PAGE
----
“I am grateful to the General Assembly for quickly convening and passing legislation that clarifies our drunk driving law to remove any question of compliance with federal requirements. Although we disagreed with the interpretation that Tennessee was out of compliance, this special session was necessary to avoid any negative impact to the state,” Haslam said.

The legislation passed Wednesday, sponsored by Sen. Randy McNally (R-Oak Ridge) and Rep. William Lamberth (R-Cottontown), modifies Pub. Ch. 1030, which the legislature passed overwhelmingly during the 2016 legislative session and the governor signed into law. While the law actually strengthened penalties for DUI offenders aged 18 to 20, last month the National Highway Traffic Safety Administration (NHTSA) notified the Tennessee Department of Transportation (TDOT) that the law put the state out of compliance with a federal “zero tolerance” drunk driving statute. NHTSA indicated Tennessee would permanently lose $60 million if it remained out of compliance as of October 1. The bill passed today includes minor alterations that more directly track the wording of federal law.

“I especially want to thank Sen. McNally and Rep. Lamberth for their leadership and dedication to making Tennessee safer. The intent of their original legislation was to save lives, and I appreciate their willingness to help clarify that law and prevent the state from losing federal highway funds,” Haslam added.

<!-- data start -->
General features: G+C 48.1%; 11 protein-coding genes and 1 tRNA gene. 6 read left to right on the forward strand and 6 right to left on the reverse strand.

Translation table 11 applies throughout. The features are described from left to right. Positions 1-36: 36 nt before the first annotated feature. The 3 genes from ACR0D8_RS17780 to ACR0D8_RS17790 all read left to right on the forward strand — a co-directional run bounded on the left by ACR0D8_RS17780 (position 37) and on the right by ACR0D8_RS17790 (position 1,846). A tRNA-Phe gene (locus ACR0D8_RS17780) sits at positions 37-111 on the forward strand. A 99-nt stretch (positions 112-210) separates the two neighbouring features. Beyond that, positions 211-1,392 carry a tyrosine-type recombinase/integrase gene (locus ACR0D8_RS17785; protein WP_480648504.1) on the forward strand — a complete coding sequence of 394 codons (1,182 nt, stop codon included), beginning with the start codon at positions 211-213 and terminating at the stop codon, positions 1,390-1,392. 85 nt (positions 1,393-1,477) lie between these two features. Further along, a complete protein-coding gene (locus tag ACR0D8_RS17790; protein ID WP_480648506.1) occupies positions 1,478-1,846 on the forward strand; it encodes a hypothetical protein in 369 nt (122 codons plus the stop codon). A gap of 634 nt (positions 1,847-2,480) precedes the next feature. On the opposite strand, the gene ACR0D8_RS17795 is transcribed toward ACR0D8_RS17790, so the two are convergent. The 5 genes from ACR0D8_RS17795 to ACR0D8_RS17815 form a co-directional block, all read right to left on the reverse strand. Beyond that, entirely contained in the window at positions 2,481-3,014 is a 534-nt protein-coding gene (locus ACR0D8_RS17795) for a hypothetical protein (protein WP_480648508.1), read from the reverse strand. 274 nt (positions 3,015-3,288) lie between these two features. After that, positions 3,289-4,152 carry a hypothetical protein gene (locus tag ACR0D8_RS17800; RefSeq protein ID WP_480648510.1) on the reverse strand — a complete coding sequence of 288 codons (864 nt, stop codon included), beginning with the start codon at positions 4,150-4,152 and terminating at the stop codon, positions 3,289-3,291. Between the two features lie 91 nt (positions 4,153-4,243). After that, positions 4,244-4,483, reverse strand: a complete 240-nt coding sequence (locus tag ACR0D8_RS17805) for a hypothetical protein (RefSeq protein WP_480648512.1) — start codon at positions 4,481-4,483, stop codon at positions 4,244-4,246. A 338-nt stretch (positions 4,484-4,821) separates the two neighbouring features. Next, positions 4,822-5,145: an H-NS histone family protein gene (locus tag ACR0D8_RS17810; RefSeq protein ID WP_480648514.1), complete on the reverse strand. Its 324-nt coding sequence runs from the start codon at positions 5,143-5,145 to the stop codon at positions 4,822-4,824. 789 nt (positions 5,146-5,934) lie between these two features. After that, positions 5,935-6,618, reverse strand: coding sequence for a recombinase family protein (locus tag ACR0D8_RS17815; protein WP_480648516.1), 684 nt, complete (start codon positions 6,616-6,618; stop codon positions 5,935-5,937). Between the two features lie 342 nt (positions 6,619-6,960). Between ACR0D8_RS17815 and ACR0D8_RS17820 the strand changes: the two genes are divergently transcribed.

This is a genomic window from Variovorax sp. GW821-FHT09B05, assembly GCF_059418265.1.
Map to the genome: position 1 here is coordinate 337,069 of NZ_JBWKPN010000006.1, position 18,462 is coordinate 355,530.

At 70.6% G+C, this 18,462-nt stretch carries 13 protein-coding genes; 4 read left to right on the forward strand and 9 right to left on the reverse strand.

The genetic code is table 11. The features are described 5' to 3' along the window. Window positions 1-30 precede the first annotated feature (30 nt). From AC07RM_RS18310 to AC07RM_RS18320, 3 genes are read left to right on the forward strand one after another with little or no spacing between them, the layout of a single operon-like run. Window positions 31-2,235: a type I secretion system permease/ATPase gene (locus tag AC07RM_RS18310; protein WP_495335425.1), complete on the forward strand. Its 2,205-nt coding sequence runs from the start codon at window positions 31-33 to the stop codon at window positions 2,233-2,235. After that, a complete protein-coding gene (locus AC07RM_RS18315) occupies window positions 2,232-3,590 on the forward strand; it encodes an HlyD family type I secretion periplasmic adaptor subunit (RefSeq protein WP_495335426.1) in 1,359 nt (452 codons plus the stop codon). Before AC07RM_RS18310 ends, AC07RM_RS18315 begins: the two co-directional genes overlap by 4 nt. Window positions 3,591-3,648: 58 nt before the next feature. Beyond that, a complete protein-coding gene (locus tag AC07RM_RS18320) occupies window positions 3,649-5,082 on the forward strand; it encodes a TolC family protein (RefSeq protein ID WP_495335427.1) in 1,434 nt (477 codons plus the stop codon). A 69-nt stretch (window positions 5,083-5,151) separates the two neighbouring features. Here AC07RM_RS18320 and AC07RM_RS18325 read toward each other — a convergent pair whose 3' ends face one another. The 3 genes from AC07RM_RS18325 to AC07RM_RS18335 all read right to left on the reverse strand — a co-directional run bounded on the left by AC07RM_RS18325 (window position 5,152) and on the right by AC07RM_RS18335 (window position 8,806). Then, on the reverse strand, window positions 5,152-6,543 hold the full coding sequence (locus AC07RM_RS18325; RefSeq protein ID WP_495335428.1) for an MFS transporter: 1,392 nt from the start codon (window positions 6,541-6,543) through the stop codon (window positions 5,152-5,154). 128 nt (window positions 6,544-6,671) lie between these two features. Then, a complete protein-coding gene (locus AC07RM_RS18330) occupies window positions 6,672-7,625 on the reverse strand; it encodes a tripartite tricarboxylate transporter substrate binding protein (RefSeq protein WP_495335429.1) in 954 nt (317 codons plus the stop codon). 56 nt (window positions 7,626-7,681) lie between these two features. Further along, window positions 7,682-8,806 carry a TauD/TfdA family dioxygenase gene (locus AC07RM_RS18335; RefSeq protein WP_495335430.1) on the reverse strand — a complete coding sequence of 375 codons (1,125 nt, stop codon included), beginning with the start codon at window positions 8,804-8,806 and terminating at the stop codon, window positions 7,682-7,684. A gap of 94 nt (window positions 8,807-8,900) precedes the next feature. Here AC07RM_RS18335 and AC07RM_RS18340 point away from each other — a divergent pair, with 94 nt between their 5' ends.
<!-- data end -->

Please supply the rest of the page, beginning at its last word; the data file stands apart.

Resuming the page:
Prior to the special session, both TDOT Commissioner John Schroer and Tennessee Attorney General Herbert Slatery agreed that Tennessee continues to meet the requirements of federal “zero tolerance” drunk driving statute.

All 11 members of the bipartisan Tennessee congressional delegation urged U.S. Secretary of Transportation Anthony Foxx to work with Haslam and state officials to find a solution to avoid a special session.

Administration asks 2 percent budget cut plans

Despite a growing government budget surplus in Tennessee, Finance Commissioner Larry Martin has asked all department chiefs to submit proposals for cutting their spending by 2 percent in the next fiscal year.

In a memo to department and agency officials, Martin acknowledges “strong revenue growth” but cites enactment of a law earlier this year that cuts the Hall tax on investment income from 6 percent to 5 percent immediately and mandates full repeal in six years.